Wednesday, July 24, 2013

Review: Imagery Manifesto - Chad Lefkowitz-Brown

Personnel: Chad Lefkowitz-Brown: tenor saxophone; Travis Reuter: guitar; Sam Harris: piano; Linda Oh: bass; Kenneth Salters: drums; Adam O’Farrill: trumpet.

The recording’s first cut, “A Turbulent Drift,” has a slow, out-of-tempo beginning with some gentle improvising from Reuter and the other rhythm players.  Then Lefkowitz-Brown  and O’Farrill play a slow theme in harmony with Reuter playing a counter melody.  A mid-tempo groove kicks in with guitar, sax, and trumpet playing in unison on a fast, intricate line.  Lefkowitz-Brown and O’Farrill then play a dramatic melody in unison with Reuter adding some echoing guitar notes in accompaniment.  Lefkowitz-Brown begins some tentative improvising with accompaniment from Salters and Oh, with Harris eventually joining in.  Then Lefkowitz-Brown starts playing in earnest, spinning out some impressive lines, occasionally swooping into the altissimo.  Lefkowitz-Brown has a big, open sound that is distinctively vocal and emotion-tinged.  After a repeat of the intricate trumpet/sax line, Reuter contributes a slick solo, employing a slightly distorted tone.  Trumpet and sax provide a repetitive, dramatic background, and the cut ends abruptly.

“Still Here” starts out with Lefkowitz-Brown playing a light, pretty, lower mid-tempo theme.  O’Farrill joins in and he and Lefkowitz-Brown play the theme in unison.  Then the tenor and trumpet play a second, more dramatic theme in unison.  Lefkowitz-Brown then plays a solo starting with some delicate, intricate lines and evolving into gutsier stuff, getting some energetic accompaniment from Harris and especially Salters.  O’Farrill then patiently constructs a musical and imaginative solo, with a good use of space—less linear than Lefkowitz-Brown, but intelligent and varied.  Then Lefkowitz-Brown and Reuter play the first theme, with the guitarist eventually adding some echo effects.  The cut closes quietly on a Lefkowitz-Brown and O’Farrill repeated line.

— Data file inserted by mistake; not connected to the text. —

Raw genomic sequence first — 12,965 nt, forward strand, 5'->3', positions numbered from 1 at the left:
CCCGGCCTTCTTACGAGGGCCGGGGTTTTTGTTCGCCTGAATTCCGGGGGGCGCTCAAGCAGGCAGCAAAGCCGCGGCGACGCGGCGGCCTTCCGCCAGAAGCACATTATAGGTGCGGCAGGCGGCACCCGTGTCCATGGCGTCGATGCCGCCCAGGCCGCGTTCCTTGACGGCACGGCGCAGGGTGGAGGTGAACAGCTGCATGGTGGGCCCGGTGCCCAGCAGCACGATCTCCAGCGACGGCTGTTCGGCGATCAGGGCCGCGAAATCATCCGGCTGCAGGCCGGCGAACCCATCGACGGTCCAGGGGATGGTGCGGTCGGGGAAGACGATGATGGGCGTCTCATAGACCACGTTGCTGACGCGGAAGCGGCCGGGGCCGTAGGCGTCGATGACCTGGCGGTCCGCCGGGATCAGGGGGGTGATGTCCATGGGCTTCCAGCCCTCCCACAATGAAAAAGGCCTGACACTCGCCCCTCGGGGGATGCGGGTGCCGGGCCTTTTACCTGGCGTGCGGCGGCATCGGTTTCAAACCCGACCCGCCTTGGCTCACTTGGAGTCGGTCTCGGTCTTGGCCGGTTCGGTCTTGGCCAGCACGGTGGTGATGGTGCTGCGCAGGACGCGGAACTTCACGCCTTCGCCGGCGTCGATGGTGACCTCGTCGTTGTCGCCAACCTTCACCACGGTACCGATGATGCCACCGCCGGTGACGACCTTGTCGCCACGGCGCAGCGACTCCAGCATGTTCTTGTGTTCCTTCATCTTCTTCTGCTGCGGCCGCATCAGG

“Manic Panic” has an upper mid-tempo, march-like theme played by trumpet and sax.  Reuter and Lefkowitz-Brown then trade improvised choruses, Reuter using a distorted tone, the saxophonist firing off lightning-fast phrases.  Lefkowitz-Brown and O’Farrrill repeat the theme and Lefkowitz-Brown  improvises to close out the cut.

“Where the Wild Things Are” begins with some quiet interplay between the rhythm players, and then piano and bass break into an ostinato.  Trumpet and sax begin playing in harmony and then they move into a pretty, mid-tempo theme, playing in unison, with Reuter joining in.  Lefkowitz-Brown then plays a well-controlled, melodic solo, Salters pushing hard behind him.  Reuter adds a solo with a very distorted guitar sound, sometimes sounding like a synthesizer.  Then he provides an echoing background and Harris plays a repeated piano figure as Salters plays a dynamic, high-speed solo.  The group stops and re-sets, and Lefkowitz-Brown and O’Farrill repeat the theme to close the cut.

“Tooth and Fang (Intro)” is a strumming bass solo from Oh, showing off her big, ringing tone.  For “Tooth and Fang” she plays a repeated figure and the rest of the rhythm players join in.  Then Lefkowitz-Brown and O’Farrill join on a dramatic, driving mid-tempo theme.  O’Farrill plays a reflective solo, taking his time with each phrase.  Then Reuter plays a solo with intricate, imaginative lines and plenty of distortion.  Trumpet and tenor repeat the theme, and the cut ends without any solo from Lefkowitz-Brown.  This cut has exceptional pacing and rhythm section accompaniment throughout.